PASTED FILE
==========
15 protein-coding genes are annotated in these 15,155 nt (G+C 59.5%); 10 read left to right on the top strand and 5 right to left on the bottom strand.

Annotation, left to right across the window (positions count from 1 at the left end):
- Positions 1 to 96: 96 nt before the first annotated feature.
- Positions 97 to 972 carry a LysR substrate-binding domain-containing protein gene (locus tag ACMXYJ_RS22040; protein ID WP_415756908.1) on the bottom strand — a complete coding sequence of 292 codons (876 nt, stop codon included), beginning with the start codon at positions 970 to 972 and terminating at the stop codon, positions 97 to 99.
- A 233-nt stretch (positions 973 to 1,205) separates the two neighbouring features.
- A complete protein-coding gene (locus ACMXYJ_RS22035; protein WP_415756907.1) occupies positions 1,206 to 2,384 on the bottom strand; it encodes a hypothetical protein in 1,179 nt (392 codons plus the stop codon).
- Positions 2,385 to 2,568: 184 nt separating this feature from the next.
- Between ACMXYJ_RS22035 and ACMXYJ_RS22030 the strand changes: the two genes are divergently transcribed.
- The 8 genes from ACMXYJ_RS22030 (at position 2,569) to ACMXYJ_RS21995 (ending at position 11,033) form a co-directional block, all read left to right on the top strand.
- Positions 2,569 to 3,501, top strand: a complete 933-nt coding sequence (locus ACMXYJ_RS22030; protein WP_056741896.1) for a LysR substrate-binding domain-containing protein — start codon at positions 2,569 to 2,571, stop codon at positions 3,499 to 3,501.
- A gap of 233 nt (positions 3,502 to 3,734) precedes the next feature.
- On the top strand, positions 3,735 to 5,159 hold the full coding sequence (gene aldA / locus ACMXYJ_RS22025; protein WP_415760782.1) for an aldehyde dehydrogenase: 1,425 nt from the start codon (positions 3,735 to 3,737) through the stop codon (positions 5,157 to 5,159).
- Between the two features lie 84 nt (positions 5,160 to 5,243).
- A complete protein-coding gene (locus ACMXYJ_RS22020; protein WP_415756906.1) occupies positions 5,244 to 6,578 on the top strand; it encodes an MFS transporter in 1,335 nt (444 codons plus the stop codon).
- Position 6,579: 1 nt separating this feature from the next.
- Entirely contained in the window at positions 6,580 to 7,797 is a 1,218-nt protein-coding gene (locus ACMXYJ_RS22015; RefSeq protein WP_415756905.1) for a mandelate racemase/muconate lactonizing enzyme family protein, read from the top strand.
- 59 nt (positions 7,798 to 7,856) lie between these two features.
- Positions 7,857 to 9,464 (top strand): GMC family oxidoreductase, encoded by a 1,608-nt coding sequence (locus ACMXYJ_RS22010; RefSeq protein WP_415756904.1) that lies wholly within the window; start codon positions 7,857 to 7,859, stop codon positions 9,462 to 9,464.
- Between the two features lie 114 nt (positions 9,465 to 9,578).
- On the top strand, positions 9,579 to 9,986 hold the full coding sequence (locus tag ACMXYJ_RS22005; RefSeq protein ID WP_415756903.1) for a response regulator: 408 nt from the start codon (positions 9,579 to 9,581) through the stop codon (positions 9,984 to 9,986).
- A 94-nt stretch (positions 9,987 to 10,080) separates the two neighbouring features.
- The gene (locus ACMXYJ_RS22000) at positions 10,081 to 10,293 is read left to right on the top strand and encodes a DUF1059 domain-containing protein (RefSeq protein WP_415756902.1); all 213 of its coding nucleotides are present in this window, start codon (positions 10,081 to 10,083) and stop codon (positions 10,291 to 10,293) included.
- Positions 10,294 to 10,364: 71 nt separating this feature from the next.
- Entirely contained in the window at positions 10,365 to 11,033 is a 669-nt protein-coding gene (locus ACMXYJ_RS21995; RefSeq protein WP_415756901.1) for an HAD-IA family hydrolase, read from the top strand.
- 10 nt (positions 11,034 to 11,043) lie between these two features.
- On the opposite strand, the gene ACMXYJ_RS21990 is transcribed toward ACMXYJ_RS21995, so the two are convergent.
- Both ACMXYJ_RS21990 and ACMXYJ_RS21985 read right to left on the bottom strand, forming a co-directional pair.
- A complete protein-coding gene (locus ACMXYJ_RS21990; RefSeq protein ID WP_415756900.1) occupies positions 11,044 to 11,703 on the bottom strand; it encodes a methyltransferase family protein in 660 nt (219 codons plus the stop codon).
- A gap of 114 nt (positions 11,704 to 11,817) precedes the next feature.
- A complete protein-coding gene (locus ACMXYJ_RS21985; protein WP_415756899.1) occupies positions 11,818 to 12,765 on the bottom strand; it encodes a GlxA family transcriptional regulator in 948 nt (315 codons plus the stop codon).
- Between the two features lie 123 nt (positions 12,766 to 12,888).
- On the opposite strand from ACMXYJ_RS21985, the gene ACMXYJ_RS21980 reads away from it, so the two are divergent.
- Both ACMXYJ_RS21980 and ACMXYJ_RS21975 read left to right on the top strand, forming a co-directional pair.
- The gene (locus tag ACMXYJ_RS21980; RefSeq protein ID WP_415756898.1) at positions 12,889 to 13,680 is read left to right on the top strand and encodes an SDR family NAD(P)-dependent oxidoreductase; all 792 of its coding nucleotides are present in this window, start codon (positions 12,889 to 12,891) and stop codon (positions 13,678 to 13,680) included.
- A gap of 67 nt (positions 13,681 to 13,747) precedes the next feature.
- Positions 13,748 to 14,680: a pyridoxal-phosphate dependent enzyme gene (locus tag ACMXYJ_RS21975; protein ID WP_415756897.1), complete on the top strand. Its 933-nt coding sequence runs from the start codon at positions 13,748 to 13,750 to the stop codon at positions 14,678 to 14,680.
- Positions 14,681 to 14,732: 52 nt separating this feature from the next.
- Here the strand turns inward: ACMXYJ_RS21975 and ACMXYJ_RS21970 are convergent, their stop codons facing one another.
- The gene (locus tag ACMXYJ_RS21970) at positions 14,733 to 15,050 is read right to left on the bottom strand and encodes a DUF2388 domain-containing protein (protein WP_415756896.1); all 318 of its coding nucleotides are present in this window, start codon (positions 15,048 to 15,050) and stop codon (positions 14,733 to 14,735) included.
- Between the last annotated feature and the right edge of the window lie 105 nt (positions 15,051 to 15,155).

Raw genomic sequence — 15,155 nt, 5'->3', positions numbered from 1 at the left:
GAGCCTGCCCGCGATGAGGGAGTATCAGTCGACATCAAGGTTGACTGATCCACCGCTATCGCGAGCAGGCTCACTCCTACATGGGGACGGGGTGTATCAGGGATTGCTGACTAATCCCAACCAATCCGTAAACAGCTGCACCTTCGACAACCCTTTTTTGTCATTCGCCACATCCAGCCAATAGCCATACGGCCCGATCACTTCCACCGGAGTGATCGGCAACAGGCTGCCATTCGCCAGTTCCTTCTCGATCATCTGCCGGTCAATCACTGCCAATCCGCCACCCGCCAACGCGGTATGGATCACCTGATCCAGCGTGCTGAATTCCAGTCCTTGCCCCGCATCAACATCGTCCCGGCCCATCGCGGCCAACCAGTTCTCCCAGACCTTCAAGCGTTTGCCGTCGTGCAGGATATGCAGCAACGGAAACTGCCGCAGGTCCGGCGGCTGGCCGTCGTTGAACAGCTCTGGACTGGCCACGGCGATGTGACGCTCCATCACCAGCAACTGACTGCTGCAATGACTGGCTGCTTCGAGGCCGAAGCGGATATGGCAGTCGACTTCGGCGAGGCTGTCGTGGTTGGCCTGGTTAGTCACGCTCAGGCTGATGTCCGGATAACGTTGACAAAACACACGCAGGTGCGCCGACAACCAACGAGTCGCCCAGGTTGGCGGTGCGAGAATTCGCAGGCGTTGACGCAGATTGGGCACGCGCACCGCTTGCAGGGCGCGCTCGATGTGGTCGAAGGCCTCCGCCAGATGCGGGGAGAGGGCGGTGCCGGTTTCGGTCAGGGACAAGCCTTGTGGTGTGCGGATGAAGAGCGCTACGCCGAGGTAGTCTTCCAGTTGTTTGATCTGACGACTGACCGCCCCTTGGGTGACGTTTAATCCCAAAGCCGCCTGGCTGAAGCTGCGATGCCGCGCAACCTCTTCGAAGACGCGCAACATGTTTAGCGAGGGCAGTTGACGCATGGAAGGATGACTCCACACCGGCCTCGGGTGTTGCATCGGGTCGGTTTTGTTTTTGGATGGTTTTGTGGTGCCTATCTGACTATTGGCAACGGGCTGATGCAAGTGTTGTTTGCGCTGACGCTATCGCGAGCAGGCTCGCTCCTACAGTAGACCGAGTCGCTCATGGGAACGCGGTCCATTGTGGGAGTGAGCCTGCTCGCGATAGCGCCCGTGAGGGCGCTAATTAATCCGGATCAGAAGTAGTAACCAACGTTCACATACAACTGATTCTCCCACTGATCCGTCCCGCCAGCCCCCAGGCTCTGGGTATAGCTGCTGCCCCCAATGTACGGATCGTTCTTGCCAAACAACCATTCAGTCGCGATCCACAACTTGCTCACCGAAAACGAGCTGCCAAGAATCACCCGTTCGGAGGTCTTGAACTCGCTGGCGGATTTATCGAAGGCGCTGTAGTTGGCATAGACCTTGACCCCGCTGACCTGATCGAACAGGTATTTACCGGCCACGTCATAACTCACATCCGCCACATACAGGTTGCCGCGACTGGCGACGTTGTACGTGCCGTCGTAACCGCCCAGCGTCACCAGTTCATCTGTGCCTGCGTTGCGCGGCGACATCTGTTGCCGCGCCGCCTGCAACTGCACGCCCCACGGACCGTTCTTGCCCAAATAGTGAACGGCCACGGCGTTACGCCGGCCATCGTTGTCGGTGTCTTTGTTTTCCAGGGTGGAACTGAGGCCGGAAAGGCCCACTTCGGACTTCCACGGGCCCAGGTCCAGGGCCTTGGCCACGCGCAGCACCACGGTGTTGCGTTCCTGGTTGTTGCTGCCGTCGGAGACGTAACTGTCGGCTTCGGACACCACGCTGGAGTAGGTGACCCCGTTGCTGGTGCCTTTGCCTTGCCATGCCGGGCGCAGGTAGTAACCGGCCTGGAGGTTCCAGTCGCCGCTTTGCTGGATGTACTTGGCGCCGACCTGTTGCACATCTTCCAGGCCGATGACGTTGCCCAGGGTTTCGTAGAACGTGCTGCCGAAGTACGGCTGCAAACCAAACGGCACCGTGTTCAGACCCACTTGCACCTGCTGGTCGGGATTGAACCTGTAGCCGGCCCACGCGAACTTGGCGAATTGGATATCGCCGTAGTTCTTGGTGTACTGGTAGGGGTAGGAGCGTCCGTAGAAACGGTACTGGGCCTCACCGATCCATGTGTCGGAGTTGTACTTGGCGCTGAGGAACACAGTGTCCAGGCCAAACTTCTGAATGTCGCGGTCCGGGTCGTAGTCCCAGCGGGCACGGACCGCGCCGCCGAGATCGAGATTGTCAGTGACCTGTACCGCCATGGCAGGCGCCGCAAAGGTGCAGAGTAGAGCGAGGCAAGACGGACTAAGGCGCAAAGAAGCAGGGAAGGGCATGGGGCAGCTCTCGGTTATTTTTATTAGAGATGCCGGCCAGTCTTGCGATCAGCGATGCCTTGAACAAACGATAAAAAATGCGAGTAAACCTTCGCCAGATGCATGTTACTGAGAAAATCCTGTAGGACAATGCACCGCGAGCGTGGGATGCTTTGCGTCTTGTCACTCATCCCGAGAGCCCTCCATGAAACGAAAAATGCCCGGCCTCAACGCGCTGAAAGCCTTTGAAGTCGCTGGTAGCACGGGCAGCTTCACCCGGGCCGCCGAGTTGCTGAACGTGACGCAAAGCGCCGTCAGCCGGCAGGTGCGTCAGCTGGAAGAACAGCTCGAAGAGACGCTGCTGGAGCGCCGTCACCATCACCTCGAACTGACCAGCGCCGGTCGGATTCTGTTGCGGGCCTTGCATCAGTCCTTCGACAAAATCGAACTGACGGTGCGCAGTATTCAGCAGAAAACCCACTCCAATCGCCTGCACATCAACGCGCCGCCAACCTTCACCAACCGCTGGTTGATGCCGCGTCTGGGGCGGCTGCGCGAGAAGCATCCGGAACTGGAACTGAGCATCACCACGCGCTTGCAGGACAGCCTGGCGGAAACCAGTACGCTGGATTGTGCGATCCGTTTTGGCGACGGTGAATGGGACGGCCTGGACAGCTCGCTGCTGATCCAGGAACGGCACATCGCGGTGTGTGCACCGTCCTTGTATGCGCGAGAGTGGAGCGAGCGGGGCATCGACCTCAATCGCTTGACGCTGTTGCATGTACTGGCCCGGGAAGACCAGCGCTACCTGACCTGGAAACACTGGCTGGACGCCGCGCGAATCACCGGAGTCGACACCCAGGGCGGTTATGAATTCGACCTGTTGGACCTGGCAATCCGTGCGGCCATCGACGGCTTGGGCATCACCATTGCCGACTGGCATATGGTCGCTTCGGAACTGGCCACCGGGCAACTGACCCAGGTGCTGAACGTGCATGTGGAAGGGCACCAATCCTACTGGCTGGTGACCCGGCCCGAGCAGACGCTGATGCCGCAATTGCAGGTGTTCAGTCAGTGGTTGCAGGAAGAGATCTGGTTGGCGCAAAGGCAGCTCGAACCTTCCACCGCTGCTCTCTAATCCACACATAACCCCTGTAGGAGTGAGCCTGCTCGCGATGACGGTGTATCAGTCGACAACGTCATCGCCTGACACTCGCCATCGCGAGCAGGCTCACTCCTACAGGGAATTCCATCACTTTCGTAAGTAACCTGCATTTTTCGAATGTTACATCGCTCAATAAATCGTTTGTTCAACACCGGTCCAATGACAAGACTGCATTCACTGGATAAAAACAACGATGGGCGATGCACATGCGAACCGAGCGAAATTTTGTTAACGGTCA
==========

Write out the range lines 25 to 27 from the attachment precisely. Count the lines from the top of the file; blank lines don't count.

- 10 nt (positions 11,034 to 11,043) lie between these two features.
- On the opposite strand, the gene ACMXYJ_RS21990 is transcribed toward ACMXYJ_RS21995, so the two are convergent.
- Both ACMXYJ_RS21990 and ACMXYJ_RS21985 read right to left on the bottom strand, forming a co-directional pair.